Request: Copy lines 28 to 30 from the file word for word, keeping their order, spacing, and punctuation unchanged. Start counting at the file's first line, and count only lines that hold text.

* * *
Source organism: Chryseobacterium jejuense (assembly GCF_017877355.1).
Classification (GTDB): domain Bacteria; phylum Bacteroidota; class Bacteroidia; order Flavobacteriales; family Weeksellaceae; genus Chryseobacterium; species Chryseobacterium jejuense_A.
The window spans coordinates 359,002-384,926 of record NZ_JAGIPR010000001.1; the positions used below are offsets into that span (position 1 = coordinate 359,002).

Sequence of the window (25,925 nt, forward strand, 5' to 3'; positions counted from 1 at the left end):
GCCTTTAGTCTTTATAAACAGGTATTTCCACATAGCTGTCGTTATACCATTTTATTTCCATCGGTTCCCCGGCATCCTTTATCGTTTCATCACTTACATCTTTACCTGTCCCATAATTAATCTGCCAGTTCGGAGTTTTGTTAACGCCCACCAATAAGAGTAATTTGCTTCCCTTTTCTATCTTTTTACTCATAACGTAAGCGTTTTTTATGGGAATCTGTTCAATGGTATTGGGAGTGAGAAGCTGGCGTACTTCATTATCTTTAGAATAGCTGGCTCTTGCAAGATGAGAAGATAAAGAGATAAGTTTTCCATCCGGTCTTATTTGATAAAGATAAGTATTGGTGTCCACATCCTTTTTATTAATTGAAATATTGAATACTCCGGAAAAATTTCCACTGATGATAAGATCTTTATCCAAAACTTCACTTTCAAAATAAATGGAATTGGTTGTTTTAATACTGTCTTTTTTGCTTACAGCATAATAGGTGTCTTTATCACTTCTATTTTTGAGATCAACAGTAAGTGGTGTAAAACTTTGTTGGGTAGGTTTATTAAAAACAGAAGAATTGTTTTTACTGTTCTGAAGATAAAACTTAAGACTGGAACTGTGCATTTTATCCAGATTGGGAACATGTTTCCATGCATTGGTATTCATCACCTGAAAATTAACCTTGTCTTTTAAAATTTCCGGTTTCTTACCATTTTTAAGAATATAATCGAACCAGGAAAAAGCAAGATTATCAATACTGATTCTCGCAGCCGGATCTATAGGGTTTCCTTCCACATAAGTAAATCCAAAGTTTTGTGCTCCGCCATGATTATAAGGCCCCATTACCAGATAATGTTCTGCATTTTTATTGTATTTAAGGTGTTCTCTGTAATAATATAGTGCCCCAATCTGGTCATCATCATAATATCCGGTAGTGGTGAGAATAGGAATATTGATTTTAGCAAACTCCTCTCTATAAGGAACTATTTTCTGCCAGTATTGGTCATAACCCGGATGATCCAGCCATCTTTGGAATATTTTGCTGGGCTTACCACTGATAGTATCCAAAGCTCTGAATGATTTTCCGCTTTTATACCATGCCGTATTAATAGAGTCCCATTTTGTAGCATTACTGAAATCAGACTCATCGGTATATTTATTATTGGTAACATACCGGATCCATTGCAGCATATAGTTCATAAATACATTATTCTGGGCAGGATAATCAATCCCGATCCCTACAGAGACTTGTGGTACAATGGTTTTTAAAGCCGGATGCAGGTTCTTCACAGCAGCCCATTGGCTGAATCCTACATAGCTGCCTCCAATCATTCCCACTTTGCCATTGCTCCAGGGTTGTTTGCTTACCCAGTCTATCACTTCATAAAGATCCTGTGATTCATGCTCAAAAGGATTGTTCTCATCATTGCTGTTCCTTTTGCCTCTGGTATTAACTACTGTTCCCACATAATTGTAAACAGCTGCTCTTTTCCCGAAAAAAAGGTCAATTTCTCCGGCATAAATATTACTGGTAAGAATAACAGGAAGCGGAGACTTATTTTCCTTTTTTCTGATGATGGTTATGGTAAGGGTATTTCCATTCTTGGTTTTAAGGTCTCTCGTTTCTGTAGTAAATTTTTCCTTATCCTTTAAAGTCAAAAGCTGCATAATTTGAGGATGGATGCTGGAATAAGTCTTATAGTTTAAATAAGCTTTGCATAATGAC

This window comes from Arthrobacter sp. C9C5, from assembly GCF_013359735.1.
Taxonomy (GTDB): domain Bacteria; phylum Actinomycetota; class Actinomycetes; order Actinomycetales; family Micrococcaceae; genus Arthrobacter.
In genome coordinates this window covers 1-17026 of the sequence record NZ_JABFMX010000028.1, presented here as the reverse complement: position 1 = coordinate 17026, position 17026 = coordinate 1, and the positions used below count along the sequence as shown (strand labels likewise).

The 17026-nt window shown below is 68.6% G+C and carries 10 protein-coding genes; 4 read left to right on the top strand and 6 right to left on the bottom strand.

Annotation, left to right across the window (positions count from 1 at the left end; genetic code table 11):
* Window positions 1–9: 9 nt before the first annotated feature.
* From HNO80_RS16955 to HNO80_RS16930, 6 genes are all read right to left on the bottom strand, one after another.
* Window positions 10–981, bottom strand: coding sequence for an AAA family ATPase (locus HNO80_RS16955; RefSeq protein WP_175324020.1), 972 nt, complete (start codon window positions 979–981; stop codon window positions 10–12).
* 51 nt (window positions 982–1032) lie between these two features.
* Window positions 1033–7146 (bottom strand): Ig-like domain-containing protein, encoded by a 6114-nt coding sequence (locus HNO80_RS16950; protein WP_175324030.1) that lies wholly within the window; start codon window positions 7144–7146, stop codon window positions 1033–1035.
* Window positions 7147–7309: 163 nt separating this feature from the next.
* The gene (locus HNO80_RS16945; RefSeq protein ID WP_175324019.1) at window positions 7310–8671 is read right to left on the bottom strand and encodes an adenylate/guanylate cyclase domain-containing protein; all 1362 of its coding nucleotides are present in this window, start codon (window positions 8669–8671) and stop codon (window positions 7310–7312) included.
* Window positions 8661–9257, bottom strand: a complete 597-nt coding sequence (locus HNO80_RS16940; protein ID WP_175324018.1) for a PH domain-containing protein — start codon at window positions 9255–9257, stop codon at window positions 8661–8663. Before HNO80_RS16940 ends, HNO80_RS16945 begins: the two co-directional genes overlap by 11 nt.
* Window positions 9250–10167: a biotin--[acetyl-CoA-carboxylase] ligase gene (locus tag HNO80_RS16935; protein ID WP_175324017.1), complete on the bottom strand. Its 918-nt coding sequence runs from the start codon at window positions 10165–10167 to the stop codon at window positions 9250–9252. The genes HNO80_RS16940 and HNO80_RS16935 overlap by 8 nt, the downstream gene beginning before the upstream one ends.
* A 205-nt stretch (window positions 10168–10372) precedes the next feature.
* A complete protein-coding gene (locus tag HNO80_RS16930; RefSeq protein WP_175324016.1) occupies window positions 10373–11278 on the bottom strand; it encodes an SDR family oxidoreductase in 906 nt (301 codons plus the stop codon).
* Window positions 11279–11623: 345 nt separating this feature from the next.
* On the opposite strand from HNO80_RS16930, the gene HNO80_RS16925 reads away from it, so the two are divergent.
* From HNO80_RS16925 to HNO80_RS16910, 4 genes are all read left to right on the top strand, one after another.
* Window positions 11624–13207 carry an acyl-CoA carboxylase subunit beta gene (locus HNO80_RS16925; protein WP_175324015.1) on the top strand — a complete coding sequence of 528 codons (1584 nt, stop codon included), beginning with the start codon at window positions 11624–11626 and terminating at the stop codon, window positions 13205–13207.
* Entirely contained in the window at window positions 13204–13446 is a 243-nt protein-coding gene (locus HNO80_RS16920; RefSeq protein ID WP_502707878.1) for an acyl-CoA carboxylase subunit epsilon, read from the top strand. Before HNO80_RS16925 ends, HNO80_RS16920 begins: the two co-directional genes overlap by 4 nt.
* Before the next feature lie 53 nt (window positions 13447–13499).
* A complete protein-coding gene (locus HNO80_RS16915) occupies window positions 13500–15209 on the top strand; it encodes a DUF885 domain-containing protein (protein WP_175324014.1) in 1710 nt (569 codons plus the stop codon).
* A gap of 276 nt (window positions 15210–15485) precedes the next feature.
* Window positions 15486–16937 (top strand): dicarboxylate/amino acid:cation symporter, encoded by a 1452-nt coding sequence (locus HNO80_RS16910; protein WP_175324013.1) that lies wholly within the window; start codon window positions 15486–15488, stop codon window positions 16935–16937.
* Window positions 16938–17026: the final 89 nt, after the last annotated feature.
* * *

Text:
* A complete protein-coding gene (locus HNO80_RS16915) occupies window positions 13500–15209 on the top strand; it encodes a DUF885 domain-containing protein (protein WP_175324014.1) in 1710 nt (569 codons plus the stop codon).
* A gap of 276 nt (window positions 15210–15485) precedes the next feature.
* Window positions 15486–16937 (top strand): dicarboxylate/amino acid:cation symporter, encoded by a 1452-nt coding sequence (locus HNO80_RS16910; protein WP_175324013.1) that lies wholly within the window; start codon window positions 15486–15488, stop codon window positions 16935–16937.